Perch light by Umut Yamac for Moooi
A major feature of Moooi’s 2016 installation, themed around Rebellious Harmony, these graphic lamps can be clustered as ‘flocks’ on branches or as a single floor light, desk or wall-mounted lamp. The soft light emanating from the origami-like form recalls the change of season and awakening of senses from winter to spring.
Dowel stool by Mr.Frag for Local Design
Part of the fantastic inaugural Local Design exhibition, showcasing 12 young Australian designers, the Dowel stool marries turned wood legs in natural Danish finish ash, black Japanese-style ebonized ash, or American Walnut, with the tactile lustre of a brass seat. Manufactured with materials chosen to their ability to develop a patina with time, the stool is available in two heights suitable for counters or bars.
Pli side table by Victoria Wilmotte for ClassiCon
Created from stainless steel polished to a high-gloss finish, and tinted in a range of neutral or more disctinctive colours, Pli’s facets enhance the reflective qualities of the material. Appearing like a precious stone topped with a matching glass top, Pli is a contemporary piece that uses technology to get the most out of simple materials.
Commodore sideboard by Piero Lissoni for GlasItalia
This sideboard and cabinet give the impression of weightlessness, while the striped or checked print glass adds a touch of intrigue, creating an opaque surface and a slightly vintage sensibility. The streamlined, modernist form would be at home in diverse settings, and the neutral glass complements any palette.
Opera chair, by Mario Bellini for Meritalia
Subverting the aesthetics of a traditional chair, Opera is a new addition to Meritalia’s existing collection. A transparent seat made from a single piece of plastic is supported by a detailed oak frame. The articulation of the frame expresses the structural support of the furniture, while the natural finish tempers the strong geometry.
Visit Meritalia’s website for more information.
Triclinium sofa by Front for Moroso
Named for the ancient Roman centre of social life – a place for pleasure and politics – Swedish duo Front rethought the place of the sofa in every day life when designing this piece. It’s described as a ‘transformable landscape’ of cushions and upholstery, which can be configured to suit various purposes. With custom accessories such as a side table and amorphous cushions, this sofa is equipped for impromptu meals, work or unexpected guests, and the rope-style upholstery means it can also be used as a day-bed outdoors.
Waltz coat rack by GamFratesi for GTV
This sweeping gestural coat rack follows the steps of the classical Viennese dance, while offering an elegant and modern wall-mounted storage system. The Nordic and Italian design studio brought their combined skills to make this piece from bent wood, a traditional Austrian manufacturing technique. Blending a modern assymetry with natural materiality and Viennese history, Waltz can be placed in single or multiple configurations and offers optional small wooden knobs to add extra functionality.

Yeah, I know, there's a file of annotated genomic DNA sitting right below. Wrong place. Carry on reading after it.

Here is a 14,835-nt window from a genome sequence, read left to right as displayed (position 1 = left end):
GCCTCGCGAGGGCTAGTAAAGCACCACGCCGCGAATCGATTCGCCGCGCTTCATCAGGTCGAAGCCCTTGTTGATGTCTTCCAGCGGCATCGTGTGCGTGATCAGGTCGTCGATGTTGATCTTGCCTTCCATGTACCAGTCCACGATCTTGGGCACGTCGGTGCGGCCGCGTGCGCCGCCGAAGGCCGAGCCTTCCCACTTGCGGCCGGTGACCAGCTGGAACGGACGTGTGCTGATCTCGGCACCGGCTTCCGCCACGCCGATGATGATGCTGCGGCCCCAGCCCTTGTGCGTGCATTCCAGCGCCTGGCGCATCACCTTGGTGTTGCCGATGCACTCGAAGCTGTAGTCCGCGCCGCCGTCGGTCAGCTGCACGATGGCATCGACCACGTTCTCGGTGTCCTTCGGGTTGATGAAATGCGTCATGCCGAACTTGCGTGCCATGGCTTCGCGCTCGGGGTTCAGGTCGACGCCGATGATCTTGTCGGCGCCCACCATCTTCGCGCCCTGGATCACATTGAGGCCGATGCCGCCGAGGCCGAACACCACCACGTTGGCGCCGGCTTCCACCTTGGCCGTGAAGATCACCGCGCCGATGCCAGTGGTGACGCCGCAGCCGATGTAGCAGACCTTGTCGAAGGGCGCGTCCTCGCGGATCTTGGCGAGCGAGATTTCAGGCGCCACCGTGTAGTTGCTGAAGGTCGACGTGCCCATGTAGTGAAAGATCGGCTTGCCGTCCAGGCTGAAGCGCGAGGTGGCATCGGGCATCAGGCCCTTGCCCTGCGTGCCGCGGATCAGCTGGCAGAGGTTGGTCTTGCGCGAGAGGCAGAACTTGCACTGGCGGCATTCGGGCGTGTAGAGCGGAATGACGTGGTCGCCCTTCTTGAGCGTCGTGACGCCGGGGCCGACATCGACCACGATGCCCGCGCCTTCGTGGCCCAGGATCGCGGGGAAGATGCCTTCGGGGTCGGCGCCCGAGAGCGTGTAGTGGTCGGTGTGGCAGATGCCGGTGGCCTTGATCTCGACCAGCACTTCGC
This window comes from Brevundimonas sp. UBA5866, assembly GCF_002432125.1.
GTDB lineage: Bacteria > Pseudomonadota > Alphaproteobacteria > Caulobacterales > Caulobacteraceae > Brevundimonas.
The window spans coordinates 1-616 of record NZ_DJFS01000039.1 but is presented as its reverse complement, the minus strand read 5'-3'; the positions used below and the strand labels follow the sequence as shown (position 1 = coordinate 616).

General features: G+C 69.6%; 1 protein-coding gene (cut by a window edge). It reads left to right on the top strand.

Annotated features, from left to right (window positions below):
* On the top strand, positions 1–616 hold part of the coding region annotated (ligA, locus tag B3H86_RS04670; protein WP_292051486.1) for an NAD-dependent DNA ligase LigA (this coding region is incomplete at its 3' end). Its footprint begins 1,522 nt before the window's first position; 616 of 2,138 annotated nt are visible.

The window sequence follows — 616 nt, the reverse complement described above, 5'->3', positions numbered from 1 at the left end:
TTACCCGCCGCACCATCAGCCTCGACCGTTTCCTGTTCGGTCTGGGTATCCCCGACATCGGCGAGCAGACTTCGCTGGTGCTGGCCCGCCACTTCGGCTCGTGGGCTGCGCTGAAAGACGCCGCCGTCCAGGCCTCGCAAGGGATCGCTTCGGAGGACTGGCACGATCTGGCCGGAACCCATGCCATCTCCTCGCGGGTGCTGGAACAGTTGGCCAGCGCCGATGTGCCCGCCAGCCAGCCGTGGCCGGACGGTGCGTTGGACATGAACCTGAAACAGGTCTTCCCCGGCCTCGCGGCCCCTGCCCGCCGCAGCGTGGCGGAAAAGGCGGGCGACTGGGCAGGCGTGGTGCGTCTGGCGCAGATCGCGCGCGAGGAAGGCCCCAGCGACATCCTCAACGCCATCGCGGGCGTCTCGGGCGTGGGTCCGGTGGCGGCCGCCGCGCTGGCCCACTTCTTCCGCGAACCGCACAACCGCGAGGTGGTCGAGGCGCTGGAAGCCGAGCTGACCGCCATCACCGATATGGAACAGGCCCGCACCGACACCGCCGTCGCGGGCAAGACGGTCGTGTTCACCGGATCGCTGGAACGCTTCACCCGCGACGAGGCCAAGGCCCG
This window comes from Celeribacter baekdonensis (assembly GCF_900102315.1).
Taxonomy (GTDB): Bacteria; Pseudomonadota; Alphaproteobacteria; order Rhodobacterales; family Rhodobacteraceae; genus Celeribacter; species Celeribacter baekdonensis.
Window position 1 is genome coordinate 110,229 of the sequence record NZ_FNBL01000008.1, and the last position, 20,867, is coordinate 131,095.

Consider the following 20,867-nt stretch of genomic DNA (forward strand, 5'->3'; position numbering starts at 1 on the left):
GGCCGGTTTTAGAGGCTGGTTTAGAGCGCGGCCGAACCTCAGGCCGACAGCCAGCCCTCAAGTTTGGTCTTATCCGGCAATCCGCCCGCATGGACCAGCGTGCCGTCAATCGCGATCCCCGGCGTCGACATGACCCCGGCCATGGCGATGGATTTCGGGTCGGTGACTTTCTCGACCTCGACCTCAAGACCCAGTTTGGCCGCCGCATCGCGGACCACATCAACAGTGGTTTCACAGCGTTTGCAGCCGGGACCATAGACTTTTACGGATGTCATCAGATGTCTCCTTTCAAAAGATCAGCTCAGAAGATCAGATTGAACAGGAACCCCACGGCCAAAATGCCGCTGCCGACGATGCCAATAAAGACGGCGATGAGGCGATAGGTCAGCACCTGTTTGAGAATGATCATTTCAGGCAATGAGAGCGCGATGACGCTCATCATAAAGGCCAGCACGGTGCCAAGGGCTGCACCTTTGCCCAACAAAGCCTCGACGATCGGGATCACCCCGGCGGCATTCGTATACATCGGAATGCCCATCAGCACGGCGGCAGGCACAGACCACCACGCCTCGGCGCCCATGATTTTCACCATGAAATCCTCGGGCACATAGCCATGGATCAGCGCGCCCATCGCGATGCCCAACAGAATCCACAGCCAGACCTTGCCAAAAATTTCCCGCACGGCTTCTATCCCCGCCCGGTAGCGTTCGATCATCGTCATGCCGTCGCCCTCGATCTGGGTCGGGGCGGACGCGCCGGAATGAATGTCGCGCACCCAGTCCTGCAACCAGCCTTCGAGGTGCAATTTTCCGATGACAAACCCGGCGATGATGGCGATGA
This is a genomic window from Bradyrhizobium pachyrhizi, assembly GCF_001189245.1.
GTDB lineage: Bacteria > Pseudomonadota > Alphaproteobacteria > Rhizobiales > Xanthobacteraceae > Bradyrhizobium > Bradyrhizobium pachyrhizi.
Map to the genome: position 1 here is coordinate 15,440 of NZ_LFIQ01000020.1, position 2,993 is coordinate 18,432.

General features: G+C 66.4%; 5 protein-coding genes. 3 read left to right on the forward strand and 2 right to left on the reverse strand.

Marni double rocker
Released at this year’s festival as part of Marni’s Ballhaus installation, these furniture pieces were manufactured through a social project by Columbian women. The limited edition range of furniture is inspired by the Cumbia, a traditional Columbian couple’s dance. The colourful double rocker is constructed from wood, metal and hand-woven PVC cord.
Visit Marni’s website for more information.
Bureau for the Study of Vivid Blue Every-Colour Inhabitations of the Planet, the Transformation of Reality, and a Multitude of Happy Endings by Jerszy Seymour for Magis
It’s a bit of a mouthful, but this conceptual project – a collection of curved bench desks and chairs at various scales – is constructed from recycled, lightweight aluminium and pays tribute to the changing demands of offices, homes and home-offices. The striking white-splattered black colour palette is eye-catching without being too obtrusive.
All Plastic Chair by Jasper Morrison for Vitra
Drawing on the classic wooden bistro chair design, Jasper Morrisson has used cutting edge manufacturing technology to create a more comfortable version made from plastic, which moulds to the user’s body. The frame is constructed from a single piece of rigid plastic, while the back rest and seat are made from a softer version of the same material. The difference between the two plastics is highlighted by the two-tone colour scheme, available for the moment in white, grey and ice grey, with more colours planned for next year.